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Summary Article: Bergman, Ingrid
From Chambers Biographical Dictionary


Swedish film and stage actress

Ingrid Bergman was born in Stockholm. After studying at the Royal Dramatic Theatre, she was offered a contract by Svensk Filmindustri and made her film debut in Munkbrogreven (1934, "The Count of Monk's Bridge"). Unaffected and vivacious, she was signed by David O Selznick to appear in an English-language remake of Intermezzo (1939, with Leslie Howard), the story of a tragic romance between a concert pianist and a married violinist, and became an immensely popular romantic star in such films as Casablanca (1942), For Whom the Bell Tolls (1943), Gaslight (1944), which won her a first Oscar for best actress, Spellbound (1945) and Notorious (1946, with Cary Grant). Despite attempts at unsympathetic parts, the characteristics she most compellingly conveyed were goodness and stoicism in the face of suffering.

In 1950 she gave birth to the illegitimate son of director Roberto Rossellini. The ensuing scandal led to her being ostracized from the US film industry. She continued her career in Europe, making films with Rossellini that included Stromboli (1950) and Viaggio in Italia (1954, "Journey to Italy"). After separating from Rossellini she was welcomed back by Hollywood in 1956, won an Academy Award for her part in Anastasia, and played missionary Gladys Aylward in The Inn of the Sixth Happiness (1958). In later years she worked on stage and television, notably in Hedda Gabler (1963), A Month In The Country (1965) and Waters of the Moon (1978).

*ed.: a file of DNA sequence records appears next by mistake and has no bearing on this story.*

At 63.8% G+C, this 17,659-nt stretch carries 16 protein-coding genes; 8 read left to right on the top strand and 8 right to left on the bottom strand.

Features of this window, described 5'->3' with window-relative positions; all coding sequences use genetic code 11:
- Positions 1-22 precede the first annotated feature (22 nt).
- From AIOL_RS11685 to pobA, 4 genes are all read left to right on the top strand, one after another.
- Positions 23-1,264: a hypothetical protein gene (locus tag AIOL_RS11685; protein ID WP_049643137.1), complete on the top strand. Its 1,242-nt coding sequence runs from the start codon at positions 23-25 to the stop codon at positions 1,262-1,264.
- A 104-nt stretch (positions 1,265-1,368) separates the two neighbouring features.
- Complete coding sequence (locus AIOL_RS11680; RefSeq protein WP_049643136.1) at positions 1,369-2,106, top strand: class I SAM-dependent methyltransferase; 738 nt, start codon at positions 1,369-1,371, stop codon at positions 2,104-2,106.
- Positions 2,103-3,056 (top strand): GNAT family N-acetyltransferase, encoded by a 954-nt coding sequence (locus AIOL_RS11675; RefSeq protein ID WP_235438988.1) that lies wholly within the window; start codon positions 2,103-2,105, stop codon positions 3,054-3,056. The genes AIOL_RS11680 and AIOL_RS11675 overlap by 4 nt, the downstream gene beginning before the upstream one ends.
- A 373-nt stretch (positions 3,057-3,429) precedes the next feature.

Her last film was Ingmar Bergman's Autumn Sonata (1978), a deeply felt exploration of a mother-daughter relationship. She was nominated seven times for an Academy Award, and won a third Award for Best Supporting Actress in Murder on the Orient Express (1974). In 1982 she played Israeli prime minister Golda Meir in a television production A Woman Called Golda, for which she won an Emmy award.

  • Bergman, Ingrid, My Story (1980); Spoto, Donald, Notorious: The Life of Ingrid Bergman (1997).

"How dare he make love to me and not be a married man?"

- Line spoken by Ingrid Bergman in Indiscreet, 1958.

© Chambers Harrap Publishers Ltd 2011

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